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Kantian Ethics

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Taylor Medley

on 5 December 2013

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Transcript of Kantian Ethics

Kantian Ethics
What is Kantian Ethics?
How do we know what maxims to follow?
Thought Experiment: Please turn to page 500.
Hypothetical imperative...what does this mean?
-A hypothetical imperative is a rule that tells us only what means to use to acheive a desired end
ie:"If you want good grades then study."
-basically predicting the outcome without any proof "if x then y"



Universality Maxim
Can not use someone as a means to an End
Kingdom of ends
What are Maxims
Categorical Imperative:
W.D. Ross
Criticisms
When do you have to follow these rules? Are there exceptions?
Kantian Ethics is a system for creating and determining which maxims should you follow in life.
-

Kant would say: ALWAYS and NO.
For example: The robber who asks where your family is.Kant believes you can be deceptive but cannot lie. In the case of the robber, Kant would just not say anything to the robber.
(www.castlesofpoland.com/prusy/postcard/konigsberg050.jpg)
(cdn8.openculture.com/wp-content/uploads/2013/10/immanuel-kant.jpg)
Königsberg
“For peace to reign on Earth, humans must evolve into new beings who have learned to see the whole first.”
― Attributed to Immanuel Kant
Imperative means: "Giving an authoritative command" -Oxford dictionary
Kantian ethics is a Deontological theory.
Deontological comes from the greek word "deont" meaning "being necessary" or "duty."
Title: Groundwork of the Metaphysic of Morals
is an authoritative command of what you should do ie: "Do X!", a moral command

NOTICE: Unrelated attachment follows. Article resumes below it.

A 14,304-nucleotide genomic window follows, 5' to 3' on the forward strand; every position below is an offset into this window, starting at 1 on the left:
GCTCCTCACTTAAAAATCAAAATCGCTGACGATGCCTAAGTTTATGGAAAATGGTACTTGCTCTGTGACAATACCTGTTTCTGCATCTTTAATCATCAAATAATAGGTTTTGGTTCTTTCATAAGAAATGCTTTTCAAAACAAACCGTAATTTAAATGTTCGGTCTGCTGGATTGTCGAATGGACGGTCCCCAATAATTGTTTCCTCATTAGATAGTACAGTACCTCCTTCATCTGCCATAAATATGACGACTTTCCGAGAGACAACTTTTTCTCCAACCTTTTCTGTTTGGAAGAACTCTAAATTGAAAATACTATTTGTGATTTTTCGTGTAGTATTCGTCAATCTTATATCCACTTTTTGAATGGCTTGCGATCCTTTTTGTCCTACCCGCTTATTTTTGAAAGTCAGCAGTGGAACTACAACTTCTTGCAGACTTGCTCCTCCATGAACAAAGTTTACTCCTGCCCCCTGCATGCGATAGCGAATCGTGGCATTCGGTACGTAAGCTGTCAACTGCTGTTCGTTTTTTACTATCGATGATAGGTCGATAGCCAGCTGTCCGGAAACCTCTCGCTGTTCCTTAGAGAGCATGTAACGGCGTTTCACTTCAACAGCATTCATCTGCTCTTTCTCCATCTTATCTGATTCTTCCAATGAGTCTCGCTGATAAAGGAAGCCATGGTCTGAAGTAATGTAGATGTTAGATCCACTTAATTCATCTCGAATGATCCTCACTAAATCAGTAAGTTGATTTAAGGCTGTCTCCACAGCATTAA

. Kantian ethics itself is categorizing what authoritative commans you should follow.
1. Conformity to universal law:
"Act only according to that maxim by, which you can at the same time will that it should become a universal law."
- For example, "Whenever I'm in circumstances c, i will do x in order to achieve y."
-Principle for universalizibility :principle for choosing maxims that will establish our moral duties

John Stuart Mill and Jeremy Bentham, both advocates for utilitarianism; provide criticism for Kant's ethics. Mill criticized that Kant's theories did not make sense, saying "fails, almost
grotesquely,” to deduce any reliable moral duties from his abstract theory.
2. Persons as Ends in Themselves:
"Act so that you treat humanity, whether in your own person or in that of another, always as an end and never as a means only."
-basically.. we should value the other person soley for who they are and not merely use them to serve our own needs
-in daily life you cannot avoid this for example: paying a gardener for their services
Kant Ethics an Current Events

Autonomy maxim:
A will is not completely free, for it does follow some casual power without knowing, however, a
lawless
free will is not capable, unless you are a free agent.
The Free Will must be followed under a nature that ends within itself.
Human Value
Goodwill
“Nothing in the world – indeed nothing even beyond the world – can possibly be conceived which could be called good without qualification except the good will" Kant

the one thing in the world that has absolute, unqualified moral value